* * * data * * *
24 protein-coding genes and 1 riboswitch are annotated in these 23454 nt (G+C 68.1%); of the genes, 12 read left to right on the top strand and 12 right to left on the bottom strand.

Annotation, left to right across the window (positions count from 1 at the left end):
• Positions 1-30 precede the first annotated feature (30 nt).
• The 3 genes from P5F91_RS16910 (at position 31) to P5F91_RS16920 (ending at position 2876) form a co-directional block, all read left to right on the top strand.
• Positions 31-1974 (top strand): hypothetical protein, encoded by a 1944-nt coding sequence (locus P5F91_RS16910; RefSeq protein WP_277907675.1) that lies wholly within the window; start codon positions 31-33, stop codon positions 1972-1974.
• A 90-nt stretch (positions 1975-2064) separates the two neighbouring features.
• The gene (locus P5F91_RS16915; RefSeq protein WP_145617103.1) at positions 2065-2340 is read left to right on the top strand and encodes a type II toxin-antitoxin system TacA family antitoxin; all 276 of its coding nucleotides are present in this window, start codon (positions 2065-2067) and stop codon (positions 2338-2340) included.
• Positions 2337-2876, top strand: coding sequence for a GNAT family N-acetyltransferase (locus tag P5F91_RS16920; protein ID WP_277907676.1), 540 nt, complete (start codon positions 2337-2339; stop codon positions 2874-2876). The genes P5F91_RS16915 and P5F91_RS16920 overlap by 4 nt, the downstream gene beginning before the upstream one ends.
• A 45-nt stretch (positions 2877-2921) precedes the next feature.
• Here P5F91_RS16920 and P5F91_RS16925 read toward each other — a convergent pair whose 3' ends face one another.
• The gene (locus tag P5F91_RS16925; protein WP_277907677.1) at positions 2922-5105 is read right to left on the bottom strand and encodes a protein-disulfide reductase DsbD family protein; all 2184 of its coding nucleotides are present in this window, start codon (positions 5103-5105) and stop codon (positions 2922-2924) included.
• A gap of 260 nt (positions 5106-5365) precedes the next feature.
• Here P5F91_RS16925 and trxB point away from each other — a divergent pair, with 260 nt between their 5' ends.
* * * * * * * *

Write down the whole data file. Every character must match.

24 protein-coding genes and 1 riboswitch are annotated in these 23454 nt (G+C 68.1%); of the genes, 12 read left to right on the top strand and 12 right to left on the bottom strand.

Annotation, left to right across the window (positions count from 1 at the left end):
• Positions 1-30 precede the first annotated feature (30 nt).
• The 3 genes from P5F91_RS16910 (at position 31) to P5F91_RS16920 (ending at position 2876) form a co-directional block, all read left to right on the top strand.
• Positions 31-1974 (top strand): hypothetical protein, encoded by a 1944-nt coding sequence (locus P5F91_RS16910; RefSeq protein WP_277907675.1) that lies wholly within the window; start codon positions 31-33, stop codon positions 1972-1974.
• A 90-nt stretch (positions 1975-2064) separates the two neighbouring features.
• The gene (locus P5F91_RS16915; RefSeq protein WP_145617103.1) at positions 2065-2340 is read left to right on the top strand and encodes a type II toxin-antitoxin system TacA family antitoxin; all 276 of its coding nucleotides are present in this window, start codon (positions 2065-2067) and stop codon (positions 2338-2340) included.
• Positions 2337-2876, top strand: coding sequence for a GNAT family N-acetyltransferase (locus tag P5F91_RS16920; protein ID WP_277907676.1), 540 nt, complete (start codon positions 2337-2339; stop codon positions 2874-2876). The genes P5F91_RS16915 and P5F91_RS16920 overlap by 4 nt, the downstream gene beginning before the upstream one ends.
• A 45-nt stretch (positions 2877-2921) precedes the next feature.
• Here P5F91_RS16920 and P5F91_RS16925 read toward each other — a convergent pair whose 3' ends face one another.
• The gene (locus tag P5F91_RS16925; protein WP_277907677.1) at positions 2922-5105 is read right to left on the bottom strand and encodes a protein-disulfide reductase DsbD family protein; all 2184 of its coding nucleotides are present in this window, start codon (positions 5103-5105) and stop codon (positions 2922-2924) included.
• A gap of 260 nt (positions 5106-5365) precedes the next feature.
• Here P5F91_RS16925 and trxB point away from each other — a divergent pair, with 260 nt between their 5' ends.